IN THE SPRING OF 2000, Luanne Palmer’s golden spruce grafts were declared ready for transplantation, and they were treated with the kind of care usually reserved for masterpieces and controlled substances. Unaware of Fincham’s clones, the Haida had made it clear that no cuttings could be taken unless their distribution remained under tribal control. Their primary concern was not that different from MacMillan Bloedel’s forty years earlier: they didn’t want the tree, or its branches, to be commercialized or turned into souvenirs by aggressive collectors. The Ministry of Forests agreed to these terms and is holding the cuttings in trust for the Haida in a secure location. Because of where they came from on the golden spruce, there is a good chance that these will be dramatically different from Fincham’s second-generation clones.

The Haida gave the town of Port Clements one of Luanne Palmer’s grafts; it was planted next to a church, in the town’s new millennium park, where it may be the safest tree in Haida Gwaii. The spindly knee-high sapling is surrounded by a two-and-a-half metre chain-link fence topped with barbed wire. In June of 2001, a small group of Tsiij git’anee held a private ceremony during which a second cutting was planted beside the stump on the banks of the Yakoun. Both trees are growing in shady areas where they appear reasonably healthy, with golden needles interspersed among the green. Only time will tell whether they will be plagiotropic dwarfs, as every other artificially propagated golden spruce has proven to be, or if they will live up to the lofty message they carry with them from the golden crown of their mother tree.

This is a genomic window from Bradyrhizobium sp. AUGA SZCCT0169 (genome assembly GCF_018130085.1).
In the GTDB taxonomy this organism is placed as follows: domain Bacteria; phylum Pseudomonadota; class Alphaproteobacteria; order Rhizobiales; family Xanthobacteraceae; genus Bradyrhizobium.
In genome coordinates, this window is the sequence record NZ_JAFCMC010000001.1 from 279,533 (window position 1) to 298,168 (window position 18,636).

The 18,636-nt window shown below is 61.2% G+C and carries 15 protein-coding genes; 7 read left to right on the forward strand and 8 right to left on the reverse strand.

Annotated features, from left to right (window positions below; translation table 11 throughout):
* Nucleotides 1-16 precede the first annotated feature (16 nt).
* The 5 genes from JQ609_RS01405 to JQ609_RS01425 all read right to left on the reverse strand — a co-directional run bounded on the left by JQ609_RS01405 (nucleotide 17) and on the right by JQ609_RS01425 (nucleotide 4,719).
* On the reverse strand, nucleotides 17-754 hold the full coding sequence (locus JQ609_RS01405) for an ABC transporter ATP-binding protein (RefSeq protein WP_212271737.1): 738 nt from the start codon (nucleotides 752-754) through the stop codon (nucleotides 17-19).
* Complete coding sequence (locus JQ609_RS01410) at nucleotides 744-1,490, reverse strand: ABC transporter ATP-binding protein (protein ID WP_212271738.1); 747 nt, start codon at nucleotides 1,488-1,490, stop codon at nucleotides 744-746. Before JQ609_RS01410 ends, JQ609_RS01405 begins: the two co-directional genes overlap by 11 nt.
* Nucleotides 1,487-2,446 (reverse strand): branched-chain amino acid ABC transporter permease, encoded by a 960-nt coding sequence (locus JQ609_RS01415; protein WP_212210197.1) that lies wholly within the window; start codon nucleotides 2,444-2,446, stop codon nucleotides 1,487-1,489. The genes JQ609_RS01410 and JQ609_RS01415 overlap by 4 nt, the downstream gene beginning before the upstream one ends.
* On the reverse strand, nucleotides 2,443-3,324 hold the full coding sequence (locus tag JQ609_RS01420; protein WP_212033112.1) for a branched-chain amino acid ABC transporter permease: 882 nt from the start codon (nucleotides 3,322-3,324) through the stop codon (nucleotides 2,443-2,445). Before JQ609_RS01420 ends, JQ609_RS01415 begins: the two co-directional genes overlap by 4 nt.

WOOD MEASUREMENT

Board foot (bf)

=

12” x 12” x 1”

Cubic foot (cu. ft.)

=

12 bf

Cubic metre (cu. m.)

=

420 bf, or 35 cu. ft.

Metric ton

=

1 cu. m. wood (average)

Cord

=

approx. 128 cu. ft.

A highway logging truck can carry twenty-five 50’ x 2’ logs

(approximately 40 cubic metres).

Haida Monarch and Haida Brave (log barges) can each carry approximately 15,000 cubic metres of wood (approximately 430 truckloads).

A typical big log (32’ x 9’) equals 11,500 board feet (approximately 60 tons).

A typical 2,000 square foot (185 square metres) home uses nearly 16,000 board feet of lumber and 6,000 square feet (560 square metres) of structural panels, such as plywood.

It takes approximately 550 cubic metres of wood to produce a weekend edition of the Globe and Mail, in addition to 13 million litres of water and 7.5 billion BTUs of energy.

It takes approximately 20 cubic metres of wood to produce 10,000 copies of the average book, in addition to 450,000 litres of water and 230 million BTUs of energy.